Florida Estate Planning and Probate Law Blog focused on recent case law and planning ideas.


In Hahamovitch v. Hahamvitch, the Florida Supreme Court Case No. Sc14-277 (September 10, 2015) addressed a divorcing spouse claim that a twenty (20) year old pre-marital agreement did not apply to the enhanced value of non-marital property, attributable to marital labor. Her position was that the enhanced value to the husband’s assets was subject to equitable distribution. The divorcing spouse additionally claimed an interest her husband’s earnings, since their agreement did not specifically address the issue.

The husband argued that the agreement did provide that the property “owned or hereby acquired by each of them respectively” would be free of claims of the other spouse. It also provided that “each party agrees that neither will ever claim any interest in the other’s property,” and if one party “purchases, [a]cquires, or otherwise obtains, property in [his/her] own name, then [that party] shall be the sole owner of same.” Thankfully, both the District Court of Appeals and the Supreme Court concurred and found that the above general waiver language was broad enough to protect enhancement in value of property and the husband’s separate earnings as separate property of the husband, thus denying the wife an interest in those assets upon divorce.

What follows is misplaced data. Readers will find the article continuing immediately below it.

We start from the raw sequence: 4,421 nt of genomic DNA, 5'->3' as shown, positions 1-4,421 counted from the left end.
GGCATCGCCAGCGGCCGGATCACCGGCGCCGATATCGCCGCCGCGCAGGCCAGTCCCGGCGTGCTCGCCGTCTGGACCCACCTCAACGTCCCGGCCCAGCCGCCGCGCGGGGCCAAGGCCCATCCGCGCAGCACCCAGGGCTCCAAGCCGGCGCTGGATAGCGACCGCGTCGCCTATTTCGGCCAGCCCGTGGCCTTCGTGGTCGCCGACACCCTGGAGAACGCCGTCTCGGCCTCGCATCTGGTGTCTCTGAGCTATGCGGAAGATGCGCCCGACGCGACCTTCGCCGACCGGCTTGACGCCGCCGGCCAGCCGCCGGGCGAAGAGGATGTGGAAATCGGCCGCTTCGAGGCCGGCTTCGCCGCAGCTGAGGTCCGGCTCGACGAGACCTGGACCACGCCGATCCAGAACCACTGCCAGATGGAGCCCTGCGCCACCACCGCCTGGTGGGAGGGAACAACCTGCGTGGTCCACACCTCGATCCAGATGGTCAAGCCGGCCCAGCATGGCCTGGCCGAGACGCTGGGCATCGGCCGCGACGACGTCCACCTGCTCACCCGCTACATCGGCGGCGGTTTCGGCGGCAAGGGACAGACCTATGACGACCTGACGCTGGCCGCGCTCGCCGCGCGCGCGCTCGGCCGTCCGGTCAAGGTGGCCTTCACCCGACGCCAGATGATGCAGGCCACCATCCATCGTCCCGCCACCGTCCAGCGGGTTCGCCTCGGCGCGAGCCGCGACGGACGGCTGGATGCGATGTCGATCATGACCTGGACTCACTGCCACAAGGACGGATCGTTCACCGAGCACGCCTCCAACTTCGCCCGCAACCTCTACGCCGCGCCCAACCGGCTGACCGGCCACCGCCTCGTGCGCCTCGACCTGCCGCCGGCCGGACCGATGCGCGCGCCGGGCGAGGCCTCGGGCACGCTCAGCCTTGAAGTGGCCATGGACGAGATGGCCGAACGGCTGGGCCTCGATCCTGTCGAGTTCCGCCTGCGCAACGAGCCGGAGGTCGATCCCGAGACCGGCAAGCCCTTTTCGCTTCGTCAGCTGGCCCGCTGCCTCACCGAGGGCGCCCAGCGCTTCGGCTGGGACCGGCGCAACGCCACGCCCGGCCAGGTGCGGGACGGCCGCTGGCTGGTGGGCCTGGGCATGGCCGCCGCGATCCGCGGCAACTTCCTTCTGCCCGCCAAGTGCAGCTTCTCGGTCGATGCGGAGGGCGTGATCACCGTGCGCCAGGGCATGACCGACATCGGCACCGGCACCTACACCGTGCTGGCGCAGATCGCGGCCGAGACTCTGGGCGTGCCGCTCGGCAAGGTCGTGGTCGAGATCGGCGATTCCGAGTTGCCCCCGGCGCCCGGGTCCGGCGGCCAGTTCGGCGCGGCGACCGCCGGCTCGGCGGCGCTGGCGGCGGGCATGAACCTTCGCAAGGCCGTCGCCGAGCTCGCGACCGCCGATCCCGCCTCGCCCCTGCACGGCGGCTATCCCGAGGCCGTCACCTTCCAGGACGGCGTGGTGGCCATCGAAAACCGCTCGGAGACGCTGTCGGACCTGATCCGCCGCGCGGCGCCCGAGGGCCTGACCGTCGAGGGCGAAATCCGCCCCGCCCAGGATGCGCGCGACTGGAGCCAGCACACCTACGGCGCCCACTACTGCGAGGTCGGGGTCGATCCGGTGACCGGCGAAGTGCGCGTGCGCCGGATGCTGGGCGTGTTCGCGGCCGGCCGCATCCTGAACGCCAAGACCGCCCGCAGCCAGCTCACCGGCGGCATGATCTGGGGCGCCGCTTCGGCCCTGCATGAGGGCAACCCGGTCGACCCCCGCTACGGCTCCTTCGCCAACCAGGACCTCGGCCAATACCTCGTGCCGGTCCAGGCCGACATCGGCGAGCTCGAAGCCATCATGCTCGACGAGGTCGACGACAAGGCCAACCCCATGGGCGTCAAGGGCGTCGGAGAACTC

When drafting marital agreements it is important to look to Fla.Stats. Section 61.079 and Casto v. Casto,  508 So.2d 330 (Fla. 1987), in which the Florida Supreme Court found that unfairness or unreasonableness can negate enforceability, although full and complete financial disclosures will still allow for enforceability even if the agreement is unfair or unreasonable.